As a kid in school, I dreaded math, as did most kids my age. Yet judging from the headlines emblazoned on magazine covers, newspapers, and homepages of popular websites, you’d think we were a nation of number lovers.
- “Top Ten Travel Mistakes and How Not To Make Them” (Budget Travel, via Huffington Post)
- “36 Hours in Buenos Aires” (New York Times Travel Section)
- “10 Authentic Ways to Travel Like a Local” (USA Today Travel Section)
- “Six Things to Make a Flight More Comfortable” (Conde Nast Traveler)
And how about this headline, which manages to combine two numbers in one:
- “100 Ways to Travel Better: 3 Tips from a “Lazy Traveler” (CNN and Travel + Leisure)
Even our beloved Matador Network is not immune:
It used to be that “number-based” stories had to occur in multiples of 5. Top 5 ways to lose weight, top 10 movies of the year, best 100 novels of the century, etc. It was as if the only knowledge of note occurred in fives.
Lately, however, it seems that any number will do. 16 (“16 Helpful Tips for Traveling the World” — Buzzfeed), 8 (“8 Reasons to Visit Dubrovnik” — Afar), or 11 (“11 Best Travel Pictures” — National Geographic Traveler).
And of course, I say all this as the author of the Matador post, Writing lesson: 14 questions for setting.
Strange how a number makes something seem important, relevant, immediate. I mean, would the Ten Commandments have the same resonance if they were called instead, “Some stuff to do and some stuff not to do”?
I have to admit, when I saw the Huff Post headline on the top ten travel mistakes to avoid, I felt an irresistible itch to click. Looking at the title, I felt a kind of anxiety. Oh, no! What am I not avoiding?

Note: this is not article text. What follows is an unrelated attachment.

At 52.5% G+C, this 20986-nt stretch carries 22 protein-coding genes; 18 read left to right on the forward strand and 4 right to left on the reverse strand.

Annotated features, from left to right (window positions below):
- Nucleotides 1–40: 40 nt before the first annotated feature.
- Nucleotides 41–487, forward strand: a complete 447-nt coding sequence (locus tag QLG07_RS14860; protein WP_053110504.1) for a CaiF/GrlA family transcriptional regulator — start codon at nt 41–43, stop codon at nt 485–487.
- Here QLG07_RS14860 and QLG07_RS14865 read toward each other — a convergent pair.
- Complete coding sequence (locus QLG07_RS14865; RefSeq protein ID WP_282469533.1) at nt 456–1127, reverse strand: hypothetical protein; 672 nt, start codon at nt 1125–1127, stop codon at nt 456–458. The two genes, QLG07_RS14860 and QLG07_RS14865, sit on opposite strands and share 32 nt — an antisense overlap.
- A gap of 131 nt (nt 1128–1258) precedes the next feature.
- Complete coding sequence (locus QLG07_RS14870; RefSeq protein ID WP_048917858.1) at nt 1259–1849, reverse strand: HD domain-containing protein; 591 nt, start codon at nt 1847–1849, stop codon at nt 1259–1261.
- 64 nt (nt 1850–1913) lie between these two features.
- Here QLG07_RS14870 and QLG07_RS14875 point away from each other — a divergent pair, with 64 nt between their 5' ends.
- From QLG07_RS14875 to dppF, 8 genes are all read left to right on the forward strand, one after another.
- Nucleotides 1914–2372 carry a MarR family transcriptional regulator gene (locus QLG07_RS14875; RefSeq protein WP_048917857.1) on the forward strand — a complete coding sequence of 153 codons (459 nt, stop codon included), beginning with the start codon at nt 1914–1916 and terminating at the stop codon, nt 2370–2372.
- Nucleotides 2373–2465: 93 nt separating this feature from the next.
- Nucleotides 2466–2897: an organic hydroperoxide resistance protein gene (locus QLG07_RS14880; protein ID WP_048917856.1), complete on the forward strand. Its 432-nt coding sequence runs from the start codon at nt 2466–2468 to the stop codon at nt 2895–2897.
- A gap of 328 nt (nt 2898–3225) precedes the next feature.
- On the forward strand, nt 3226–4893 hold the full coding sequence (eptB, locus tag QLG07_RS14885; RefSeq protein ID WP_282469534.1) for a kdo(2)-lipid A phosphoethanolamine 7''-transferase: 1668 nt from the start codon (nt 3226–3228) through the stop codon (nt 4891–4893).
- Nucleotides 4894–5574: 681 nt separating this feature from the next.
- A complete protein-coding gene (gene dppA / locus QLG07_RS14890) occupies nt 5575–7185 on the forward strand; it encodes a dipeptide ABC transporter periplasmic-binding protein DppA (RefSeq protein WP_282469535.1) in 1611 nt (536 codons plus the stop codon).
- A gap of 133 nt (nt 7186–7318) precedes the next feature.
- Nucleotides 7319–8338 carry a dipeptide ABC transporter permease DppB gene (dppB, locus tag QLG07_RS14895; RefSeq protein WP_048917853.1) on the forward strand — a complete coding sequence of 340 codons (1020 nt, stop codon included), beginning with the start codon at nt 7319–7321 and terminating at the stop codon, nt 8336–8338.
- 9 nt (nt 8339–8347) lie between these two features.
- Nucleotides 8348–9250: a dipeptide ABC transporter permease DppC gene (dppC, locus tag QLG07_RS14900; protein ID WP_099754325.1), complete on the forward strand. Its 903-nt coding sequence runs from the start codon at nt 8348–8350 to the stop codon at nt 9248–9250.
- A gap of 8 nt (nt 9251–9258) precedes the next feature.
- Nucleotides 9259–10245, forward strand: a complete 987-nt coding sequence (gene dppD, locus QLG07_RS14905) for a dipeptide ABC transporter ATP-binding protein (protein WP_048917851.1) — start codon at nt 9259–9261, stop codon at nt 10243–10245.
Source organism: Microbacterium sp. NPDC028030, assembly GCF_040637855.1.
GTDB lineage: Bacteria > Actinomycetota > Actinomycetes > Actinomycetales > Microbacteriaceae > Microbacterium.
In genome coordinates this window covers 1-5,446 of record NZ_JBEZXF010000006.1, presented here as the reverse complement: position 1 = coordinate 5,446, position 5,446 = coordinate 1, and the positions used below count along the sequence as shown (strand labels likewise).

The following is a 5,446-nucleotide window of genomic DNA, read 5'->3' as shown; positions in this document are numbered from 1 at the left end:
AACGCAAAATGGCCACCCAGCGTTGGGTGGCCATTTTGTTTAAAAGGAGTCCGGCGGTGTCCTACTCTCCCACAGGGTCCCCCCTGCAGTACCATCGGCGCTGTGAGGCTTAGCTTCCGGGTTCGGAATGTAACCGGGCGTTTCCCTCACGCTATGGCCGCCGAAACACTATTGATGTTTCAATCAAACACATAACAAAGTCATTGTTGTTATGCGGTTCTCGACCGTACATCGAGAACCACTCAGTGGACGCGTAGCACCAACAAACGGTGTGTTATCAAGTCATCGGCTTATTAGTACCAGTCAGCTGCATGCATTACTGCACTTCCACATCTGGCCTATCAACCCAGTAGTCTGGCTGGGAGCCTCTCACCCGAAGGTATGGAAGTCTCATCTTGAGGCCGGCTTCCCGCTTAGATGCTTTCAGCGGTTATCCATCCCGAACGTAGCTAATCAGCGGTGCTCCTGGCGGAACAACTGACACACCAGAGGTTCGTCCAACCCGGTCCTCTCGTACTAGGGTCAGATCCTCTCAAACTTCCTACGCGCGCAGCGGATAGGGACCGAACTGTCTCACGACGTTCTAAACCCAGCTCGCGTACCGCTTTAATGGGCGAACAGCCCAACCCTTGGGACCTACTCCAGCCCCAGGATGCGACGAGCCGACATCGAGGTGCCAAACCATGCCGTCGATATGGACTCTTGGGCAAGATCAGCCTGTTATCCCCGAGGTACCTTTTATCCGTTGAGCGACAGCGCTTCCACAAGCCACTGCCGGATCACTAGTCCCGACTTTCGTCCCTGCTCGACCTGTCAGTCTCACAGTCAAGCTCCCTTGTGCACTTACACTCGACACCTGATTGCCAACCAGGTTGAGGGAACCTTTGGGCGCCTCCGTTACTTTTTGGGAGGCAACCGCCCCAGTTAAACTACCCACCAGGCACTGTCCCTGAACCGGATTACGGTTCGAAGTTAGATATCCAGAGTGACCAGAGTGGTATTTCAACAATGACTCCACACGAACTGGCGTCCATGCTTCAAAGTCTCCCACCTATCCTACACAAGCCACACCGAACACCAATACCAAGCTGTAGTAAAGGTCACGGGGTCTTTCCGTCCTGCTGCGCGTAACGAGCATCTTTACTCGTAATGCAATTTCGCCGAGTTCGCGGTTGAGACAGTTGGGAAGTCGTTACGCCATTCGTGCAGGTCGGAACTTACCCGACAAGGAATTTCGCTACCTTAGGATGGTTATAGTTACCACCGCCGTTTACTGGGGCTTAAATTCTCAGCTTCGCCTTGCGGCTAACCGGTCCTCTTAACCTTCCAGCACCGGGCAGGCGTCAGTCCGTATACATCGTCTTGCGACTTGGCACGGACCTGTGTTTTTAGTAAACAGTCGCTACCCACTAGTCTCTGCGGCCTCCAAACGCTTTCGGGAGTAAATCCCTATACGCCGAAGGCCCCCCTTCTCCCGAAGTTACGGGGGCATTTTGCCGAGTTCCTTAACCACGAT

When I did click, I found that there were actually only five suggestions listed, things like ‘leave enough connection time between flights’ or ‘get your passport early.’ I was forced to click yet again to receive the remaining five pearls of wisdom. And even then, I was taken from the Huffington Post to the same article on Budget Travel’s website with the same five pieces of advice, meaning to get the other five, I had to click again.
I felt exhausted, and I hadn’t been anywhere.
Our obsession with numbers and lists, as both editors and readers, is amusing on first glance, yet it also has a darker, and in my view, dangerous side. For one thing, the simplicity of lists is a lie.
When we look at the world quantitatively rather than qualitatively, we erase nuance, distinction. In our contemporary mania to be and live the best and brightest lives, to eat only at the best restaurants, to see only the most thrilling sights, to fly, to sleep, to ride in unending comfort, we miss the opportunity to have that unclassifiable, mysterious experience we never knew we needed until it happens.
When has anyone ever taken a journey worth remembering by sticking to a paint-by-numbers itinerary? Like life, travel is messy, good and bad, weird, fun, ugly, sometimes brutal, even utterly authentic in its artificiality. For example, if I have to travel “like” a local, I am by definition not a local, no matter how many top ten tips I read and observe. And isn’t that a good thing? Isn’t part of the point of travel not to fit in?
Yet we continue to be drawn in by the false promises of list-o-mania, which promote the illusion of travel as a mad dash to visit only the best beaches, the most picturesque resorts, the quaintest cafes. Such journeys occur in an enchanted garden, where the weeds of life are yanked out by the roots so that they don’t get in our way.
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